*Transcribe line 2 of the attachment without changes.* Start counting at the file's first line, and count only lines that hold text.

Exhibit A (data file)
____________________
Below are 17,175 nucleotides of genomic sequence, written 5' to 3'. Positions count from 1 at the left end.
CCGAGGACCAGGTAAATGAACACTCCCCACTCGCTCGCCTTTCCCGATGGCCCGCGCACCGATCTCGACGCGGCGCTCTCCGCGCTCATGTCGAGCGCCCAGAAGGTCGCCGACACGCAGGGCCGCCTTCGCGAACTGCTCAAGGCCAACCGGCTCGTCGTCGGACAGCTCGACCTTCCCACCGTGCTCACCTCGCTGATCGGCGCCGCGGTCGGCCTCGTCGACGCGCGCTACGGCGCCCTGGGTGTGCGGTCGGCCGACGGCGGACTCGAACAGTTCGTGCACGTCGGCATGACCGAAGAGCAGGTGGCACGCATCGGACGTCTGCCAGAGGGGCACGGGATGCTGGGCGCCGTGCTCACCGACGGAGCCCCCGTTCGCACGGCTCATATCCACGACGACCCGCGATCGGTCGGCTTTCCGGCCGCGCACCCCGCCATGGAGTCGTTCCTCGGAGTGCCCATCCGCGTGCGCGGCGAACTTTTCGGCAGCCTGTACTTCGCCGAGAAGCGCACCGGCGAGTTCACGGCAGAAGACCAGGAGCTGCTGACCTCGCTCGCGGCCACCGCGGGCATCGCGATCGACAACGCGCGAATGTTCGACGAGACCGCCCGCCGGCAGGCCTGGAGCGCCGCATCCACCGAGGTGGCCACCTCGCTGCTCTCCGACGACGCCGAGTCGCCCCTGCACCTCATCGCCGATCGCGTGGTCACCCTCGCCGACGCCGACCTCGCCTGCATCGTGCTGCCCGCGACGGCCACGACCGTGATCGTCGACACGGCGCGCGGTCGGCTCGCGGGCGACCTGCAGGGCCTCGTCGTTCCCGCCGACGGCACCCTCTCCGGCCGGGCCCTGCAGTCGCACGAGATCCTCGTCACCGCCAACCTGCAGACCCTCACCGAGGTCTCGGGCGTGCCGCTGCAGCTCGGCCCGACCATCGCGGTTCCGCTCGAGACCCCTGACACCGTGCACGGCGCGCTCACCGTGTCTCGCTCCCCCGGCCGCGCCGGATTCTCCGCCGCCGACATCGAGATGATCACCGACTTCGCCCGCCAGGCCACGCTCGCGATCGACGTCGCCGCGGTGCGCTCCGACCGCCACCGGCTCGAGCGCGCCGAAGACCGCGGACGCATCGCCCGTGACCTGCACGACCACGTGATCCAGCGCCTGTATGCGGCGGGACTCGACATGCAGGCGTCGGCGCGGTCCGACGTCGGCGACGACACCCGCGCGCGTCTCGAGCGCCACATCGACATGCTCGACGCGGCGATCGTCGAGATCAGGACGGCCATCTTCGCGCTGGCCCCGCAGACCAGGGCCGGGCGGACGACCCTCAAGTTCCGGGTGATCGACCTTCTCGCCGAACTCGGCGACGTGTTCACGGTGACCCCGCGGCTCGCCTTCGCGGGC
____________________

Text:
CCGAGGACCAGGTAAATGAACACTCCCCACTCGCTCGCCTTTCCCGATGGCCCGCGCACCGATCTCGACGCGGCGCTCTCCGCGCTCATGTCGAGCGCCCAGAAGGTCGCCGACACGCAGGGCCGCCTTCGCGAACTGCTCAAGGCCAACCGGCTCGTCGTCGGACAGCTCGACCTTCCCACCGTGCTCACCTCGCTGATCGGCGCCGCGGTCGGCCTCGTCGACGCGCGCTACGGCGCCCTGGGTGTGCGGTCGGCCGACGGCGGACTCGAACAGTTCGTGCACGTCGGCATGACCGAAGAGCAGGTGGCACGCATCGGACGTCTGCCAGAGGGGCACGGGATGCTGGGCGCCGTGCTCACCGACGGAGCCCCCGTTCGCACGGCTCATATCCACGACGACCCGCGATCGGTCGGCTTTCCGGCCGCGCACCCCGCCATGGAGTCGTTCCTCGGAGTGCCCATCCGCGTGCGCGGCGAACTTTTCGGCAGCCTGTACTTCGCCGAGAAGCGCACCGGCGAGTTCACGGCAGAAGACCAGGAGCTGCTGACCTCGCTCGCGGCCACCGCGGGCATCGCGATCGACAACGCGCGAATGTTCGACGAGACCGCCCGCCGGCAGGCCTGGAGCGCCGCATCCACCGAGGTGGCCACCTCGCTGCTCTCCGACGACGCCGAGTCGCCCCTGCACCTCATCGCCGATCGCGTGGTCACCCTCGCCGACGCCGACCTCGCCTGCATCGTGCTGCCCGCGACGGCCACGACCGTGATCGTCGACACGGCGCGCGGTCGGCTCGCGGGCGACCTGCAGGGCCTCGTCGTTCCCGCCGACGGCACCCTCTCCGGCCGGGCCCTGCAGTCGCACGAGATCCTCGTCACCGCCAACCTGCAGACCCTCACCGAGGTCTCGGGCGTGCCGCTGCAGCTCGGCCCGACCATCGCGGTTCCGCTCGAGACCCCTGACACCGTGCACGGCGCGCTCACCGTGTCTCGCTCCCCCGGCCGCGCCGGATTCTCCGCCGCCGACATCGAGATGATCACCGACTTCGCCCGCCAGGCCACGCTCGCGATCGACGTCGCCGCGGTGCGCTCCGACCGCCACCGGCTCGAGCGCGCCGAAGACCGCGGACGCATCGCCCGTGACCTGCACGACCACGTGATCCAGCGCCTGTATGCGGCGGGACTCGACATGCAGGCGTCGGCGCGGTCCGACGTCGGCGACGACACCCGCGCGCGTCTCGAGCGCCACATCGACATGCTCGACGCGGCGATCGTCGAGATCAGGACGGCCATCTTCGCGCTGGCCCCGCAGACCAGGGCCGGGCGGACGACCCTCAAGTTCCGGGTGATCGACCTTCTCGCCGAACTCGGCGACGTGTTCACGGTGACCCCGCGGCTCGCCTTCGCGGGC